I’m sitting in a cafe on Market Street in San Francisco with Duy Huynh, looking on his laptop at a live feed from a webcam set up in his New York apartment. It’s not part of the demonstration, but a woman comes through the front door. We both laugh, awkwardly. He hands me his phone, with the app he’s spent the last four months in San Francisco creating turned on. I repeat the prompt he’s just instructed me to say.

“Turn on disco ball,” I say. I feel self-conscious because we’re in public and it feels like strange behavior. The wi-fi in the cafe is slow, so there’s a 15-second lag where I can see Huynh start to wonder if he’s asked me down here to show me a dud. Like magic, in his apartment a disco ball bursts into life. Huynh smiles. I ask him if this isn’t all going to be quite frightening for the person that just walked into his house, but he laughs it off.

Huynh is the CEO and co-founder of Shortcut, a five-person company that is finishing up this week with a four-month stint in the 500 Startups accelerator. The app launches in April and he sounds confident that they’re about to close a new funding round.

Shortcut has an easily digestible tagline of the sort that spins two recognized terms into a single hypey-phrase. Huyhn likes to bill it as “Siri for the Internet of Things.” You can connect it to any number of your accounts and link actions with simple commands. It links into SmartThings, so you can use it for controlling lights, appliances, locks and garage doors. It links to Nest, so you can control temperature. You can order a pizza on it, Tweet, tell your Fitbit what you had for lunch, check in on FourSquare, split a bill through Coin and much more.

You can also set it to do an array of things under one simple command. I could say to Shortcut, for instance, “James is Home” and program it to turn on my kitchen and hallway light, set the temperature to 70 degrees and start up a little mood music. Welcome to the future, I guess.

Huynh used to work for Fujitsu working on voice control for connected devices ten years ago. “It was way too early,” he says. As an earliest of early adopters, he has an enthusiasm for the Internet of Things that goes well beyond it’s hype-of-the-moment status. He thinks that Shortcut answers a “painpoint” with the Internet of Things, providing one simple voice control for every connected device. I ask him if he thinks that it is too early for this to be a problem yet. The savvy people are still getting to their first connected devices.

“Not a lot of people have as many connected devices as I do,” Huynh admits. “It’s really been the nerds that love it.” Still, he stands by the present validity of Shortcut.

Building Shortcut was simple, Huynh says. But the technology itself is still hard. Shortcut is one single screen where you give your commands. The software needs access to a service’s API and a backend for users to connect their accounts. The voice recognition technology is simple, but comprehension is harder. Three to five word requests are its sweet spot, he says. Conversation has to be declarative and robotic. You could Tweet on it, but you won’t wow your followers. Huynh’s demonstration Tweet is simply, “I am happy.”

Huynh was 10 years of the Internet of Things wave with Fujitsu and Shortcut’s arrival in April will still come ahead of the demand curve for connected products. The arrival of SmartThings and its adaptable hubs and Electric Imp’s affordable chips that let you give anything in your home wi-fi capability mean that there’s more power for interested parties to make their own home connected, Huynh says. We don’t have to wait for the new Nest anymore. If you want a smart coffee maker, you can buy a SmartThings adapter.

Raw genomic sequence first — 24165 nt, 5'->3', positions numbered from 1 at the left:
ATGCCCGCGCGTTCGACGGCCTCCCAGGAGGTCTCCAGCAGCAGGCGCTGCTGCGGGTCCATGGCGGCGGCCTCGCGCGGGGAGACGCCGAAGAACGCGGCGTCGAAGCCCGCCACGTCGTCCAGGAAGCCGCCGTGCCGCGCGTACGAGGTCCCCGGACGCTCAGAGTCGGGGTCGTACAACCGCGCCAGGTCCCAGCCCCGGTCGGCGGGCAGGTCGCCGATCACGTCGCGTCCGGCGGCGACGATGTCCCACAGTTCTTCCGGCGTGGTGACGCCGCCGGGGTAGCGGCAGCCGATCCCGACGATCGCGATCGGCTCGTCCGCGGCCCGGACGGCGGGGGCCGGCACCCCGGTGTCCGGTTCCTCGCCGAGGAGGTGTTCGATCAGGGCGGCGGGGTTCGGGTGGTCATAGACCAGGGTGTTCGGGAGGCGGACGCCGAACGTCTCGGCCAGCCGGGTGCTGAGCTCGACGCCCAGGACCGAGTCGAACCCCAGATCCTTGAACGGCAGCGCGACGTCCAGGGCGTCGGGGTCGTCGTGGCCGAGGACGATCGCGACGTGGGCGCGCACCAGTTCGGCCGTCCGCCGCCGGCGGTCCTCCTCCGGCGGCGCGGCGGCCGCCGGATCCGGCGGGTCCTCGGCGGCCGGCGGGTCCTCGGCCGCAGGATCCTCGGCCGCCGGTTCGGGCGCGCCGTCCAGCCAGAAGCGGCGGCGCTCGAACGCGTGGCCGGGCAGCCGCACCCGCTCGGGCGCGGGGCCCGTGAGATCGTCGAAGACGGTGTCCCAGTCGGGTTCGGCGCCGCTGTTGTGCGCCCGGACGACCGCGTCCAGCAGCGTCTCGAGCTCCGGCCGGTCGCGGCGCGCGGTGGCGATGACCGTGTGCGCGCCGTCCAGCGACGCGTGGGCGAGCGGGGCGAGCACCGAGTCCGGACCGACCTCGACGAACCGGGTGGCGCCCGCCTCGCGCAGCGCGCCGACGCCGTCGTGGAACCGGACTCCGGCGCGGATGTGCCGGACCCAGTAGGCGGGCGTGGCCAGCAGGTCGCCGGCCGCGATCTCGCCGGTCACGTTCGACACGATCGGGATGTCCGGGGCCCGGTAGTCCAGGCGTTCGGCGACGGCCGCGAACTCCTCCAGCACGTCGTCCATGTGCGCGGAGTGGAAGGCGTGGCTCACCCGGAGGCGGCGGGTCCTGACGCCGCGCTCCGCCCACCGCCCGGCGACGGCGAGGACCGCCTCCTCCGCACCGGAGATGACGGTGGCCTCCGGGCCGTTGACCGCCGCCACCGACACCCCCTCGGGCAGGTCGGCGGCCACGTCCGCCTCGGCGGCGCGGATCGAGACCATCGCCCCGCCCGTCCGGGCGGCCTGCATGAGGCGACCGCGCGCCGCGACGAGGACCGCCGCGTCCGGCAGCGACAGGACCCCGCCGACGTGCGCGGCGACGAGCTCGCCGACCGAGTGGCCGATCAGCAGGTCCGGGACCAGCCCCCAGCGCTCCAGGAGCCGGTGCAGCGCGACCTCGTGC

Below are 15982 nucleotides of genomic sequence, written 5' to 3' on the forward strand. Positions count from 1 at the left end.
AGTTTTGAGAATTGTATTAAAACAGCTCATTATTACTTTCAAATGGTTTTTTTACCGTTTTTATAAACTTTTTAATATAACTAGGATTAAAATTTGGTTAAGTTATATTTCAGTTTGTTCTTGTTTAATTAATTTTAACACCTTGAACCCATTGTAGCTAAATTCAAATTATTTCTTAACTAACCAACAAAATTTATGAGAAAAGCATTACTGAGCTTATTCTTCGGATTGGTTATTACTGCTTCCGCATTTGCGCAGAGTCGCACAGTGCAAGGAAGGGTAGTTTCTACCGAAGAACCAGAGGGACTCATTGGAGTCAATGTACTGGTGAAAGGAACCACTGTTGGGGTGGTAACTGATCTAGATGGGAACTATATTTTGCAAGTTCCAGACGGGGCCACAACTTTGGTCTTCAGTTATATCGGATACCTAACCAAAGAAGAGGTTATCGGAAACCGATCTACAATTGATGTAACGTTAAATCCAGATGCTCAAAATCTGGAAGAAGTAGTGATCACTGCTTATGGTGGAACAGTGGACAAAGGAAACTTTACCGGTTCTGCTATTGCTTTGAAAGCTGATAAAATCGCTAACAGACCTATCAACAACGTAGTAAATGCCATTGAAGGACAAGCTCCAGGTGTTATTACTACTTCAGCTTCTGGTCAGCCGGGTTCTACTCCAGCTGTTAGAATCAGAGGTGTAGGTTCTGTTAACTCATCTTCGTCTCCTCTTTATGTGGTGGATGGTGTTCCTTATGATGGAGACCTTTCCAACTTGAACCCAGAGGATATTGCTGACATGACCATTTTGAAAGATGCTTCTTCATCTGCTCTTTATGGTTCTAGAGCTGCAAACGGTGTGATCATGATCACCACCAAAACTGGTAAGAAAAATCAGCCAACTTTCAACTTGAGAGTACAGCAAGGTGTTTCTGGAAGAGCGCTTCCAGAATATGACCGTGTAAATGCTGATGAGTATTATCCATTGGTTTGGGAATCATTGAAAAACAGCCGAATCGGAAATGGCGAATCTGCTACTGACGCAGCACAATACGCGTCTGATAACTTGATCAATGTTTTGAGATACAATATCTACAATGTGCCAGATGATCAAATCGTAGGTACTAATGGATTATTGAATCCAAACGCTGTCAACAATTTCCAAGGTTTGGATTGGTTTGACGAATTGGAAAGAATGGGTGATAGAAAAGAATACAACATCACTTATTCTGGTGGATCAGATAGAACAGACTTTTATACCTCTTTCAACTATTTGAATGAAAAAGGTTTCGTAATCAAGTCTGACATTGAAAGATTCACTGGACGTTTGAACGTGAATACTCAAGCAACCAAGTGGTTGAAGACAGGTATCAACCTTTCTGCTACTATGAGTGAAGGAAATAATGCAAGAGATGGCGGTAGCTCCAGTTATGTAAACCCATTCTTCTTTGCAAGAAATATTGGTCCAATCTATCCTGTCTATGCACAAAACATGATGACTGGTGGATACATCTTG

Shortcut exploits the new sense of control that mobile technology has given us. Even if the Internet of Things hasn’t proliferated widely enough yet eventually it will and there will be a demand for simple interfaces, single apps that give us control over the entire home.

What this control will look like and what we will ask this technology to do hasn’t been worked out yet. Huynh is a connectivity fanboy, in a good way. But where he gets joy from grinding beans and putting water into his coffee maker and being able to turn it on from his bed in the morning with a simple voice prompt, even he admits that in the end he’s not saving himself that much effort. I tell him that it would feel awkward to stand across the room from a light switch and rather than walking over to it turning it on, pull out my phone, open up an app and tell it to do so. But Huynh says, one of the most popular use cases for Shortcut so far is turning off basement lights. So maybe we need to connect everything before we know what it is we actually want connected.

The voice element is a wildcard. Huynh says that voice is the only universal tool for control, but it could be a while before I’d feel comfortable robotically barking at my phone “James is home” as I round the corner onto my street at night.

At a consumer level, we’re still figuring out what we want the Internet of Things to do for us. Until we do Shortcut might struggle to get a hold of its market. There’s a push and pull that will happen that will make macro-level entrepreneurship like Shortcut hard.

Although, as I thought back to commanding appliances in Huynh’s apartment to turn on and off with my voice from 3,000 miles away, it was clear that what pops up along the way – whether it survives or not – will be interesting.

[illustration by Brad Jonas for Pando]